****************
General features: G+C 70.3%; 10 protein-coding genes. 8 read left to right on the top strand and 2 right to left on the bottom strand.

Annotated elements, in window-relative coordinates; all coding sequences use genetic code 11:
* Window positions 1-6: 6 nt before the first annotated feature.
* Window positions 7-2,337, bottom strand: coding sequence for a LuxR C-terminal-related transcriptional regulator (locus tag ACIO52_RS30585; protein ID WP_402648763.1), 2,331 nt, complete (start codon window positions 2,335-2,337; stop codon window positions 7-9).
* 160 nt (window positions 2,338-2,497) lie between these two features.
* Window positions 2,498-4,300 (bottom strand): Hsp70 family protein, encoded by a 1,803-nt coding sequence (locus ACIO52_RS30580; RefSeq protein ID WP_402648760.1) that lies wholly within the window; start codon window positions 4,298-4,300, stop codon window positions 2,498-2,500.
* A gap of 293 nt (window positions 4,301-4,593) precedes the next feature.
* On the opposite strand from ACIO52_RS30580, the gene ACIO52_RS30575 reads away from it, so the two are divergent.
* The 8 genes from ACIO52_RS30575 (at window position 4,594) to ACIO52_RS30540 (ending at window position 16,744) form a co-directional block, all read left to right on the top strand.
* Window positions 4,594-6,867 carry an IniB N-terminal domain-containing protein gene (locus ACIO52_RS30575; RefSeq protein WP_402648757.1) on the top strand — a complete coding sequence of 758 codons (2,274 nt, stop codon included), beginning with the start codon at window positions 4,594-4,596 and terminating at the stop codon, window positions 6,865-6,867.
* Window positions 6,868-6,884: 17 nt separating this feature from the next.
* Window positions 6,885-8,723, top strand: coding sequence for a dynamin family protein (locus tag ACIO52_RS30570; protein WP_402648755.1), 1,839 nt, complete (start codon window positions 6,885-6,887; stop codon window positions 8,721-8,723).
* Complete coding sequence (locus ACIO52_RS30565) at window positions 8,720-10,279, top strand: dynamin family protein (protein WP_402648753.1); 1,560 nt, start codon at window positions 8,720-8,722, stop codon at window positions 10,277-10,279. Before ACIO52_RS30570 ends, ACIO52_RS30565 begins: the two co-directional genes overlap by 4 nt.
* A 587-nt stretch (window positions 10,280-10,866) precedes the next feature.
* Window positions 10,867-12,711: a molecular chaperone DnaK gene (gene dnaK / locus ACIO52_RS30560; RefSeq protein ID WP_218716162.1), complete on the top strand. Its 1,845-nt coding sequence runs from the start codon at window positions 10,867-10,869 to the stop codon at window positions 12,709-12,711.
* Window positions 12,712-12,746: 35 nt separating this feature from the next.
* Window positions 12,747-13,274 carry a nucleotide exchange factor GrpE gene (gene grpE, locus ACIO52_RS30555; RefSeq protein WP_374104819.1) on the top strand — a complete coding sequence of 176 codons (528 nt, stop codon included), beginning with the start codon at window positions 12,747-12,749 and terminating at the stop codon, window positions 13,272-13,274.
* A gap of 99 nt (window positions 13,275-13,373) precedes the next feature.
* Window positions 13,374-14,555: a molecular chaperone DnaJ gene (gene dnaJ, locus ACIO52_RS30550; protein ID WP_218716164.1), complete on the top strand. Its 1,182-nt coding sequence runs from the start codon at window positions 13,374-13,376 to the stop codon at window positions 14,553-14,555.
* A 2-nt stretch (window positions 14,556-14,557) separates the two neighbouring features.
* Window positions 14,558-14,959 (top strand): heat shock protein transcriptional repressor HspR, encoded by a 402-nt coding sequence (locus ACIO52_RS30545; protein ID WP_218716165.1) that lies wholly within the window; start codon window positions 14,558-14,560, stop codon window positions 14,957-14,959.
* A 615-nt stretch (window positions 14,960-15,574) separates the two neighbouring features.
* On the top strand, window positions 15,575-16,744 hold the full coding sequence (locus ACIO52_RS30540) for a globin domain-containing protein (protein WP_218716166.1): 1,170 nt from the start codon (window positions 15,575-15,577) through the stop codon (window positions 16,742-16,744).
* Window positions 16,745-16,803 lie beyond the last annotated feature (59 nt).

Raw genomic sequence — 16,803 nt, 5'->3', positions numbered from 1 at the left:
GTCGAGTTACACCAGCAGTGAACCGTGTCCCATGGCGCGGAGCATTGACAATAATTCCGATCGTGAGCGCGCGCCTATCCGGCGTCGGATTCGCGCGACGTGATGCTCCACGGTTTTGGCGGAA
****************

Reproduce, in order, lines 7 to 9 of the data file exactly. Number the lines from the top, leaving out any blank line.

* A gap of 293 nt (window positions 4,301-4,593) precedes the next feature.
* On the opposite strand from ACIO52_RS30580, the gene ACIO52_RS30575 reads away from it, so the two are divergent.
* The 8 genes from ACIO52_RS30575 (at window position 4,594) to ACIO52_RS30540 (ending at window position 16,744) form a co-directional block, all read left to right on the top strand.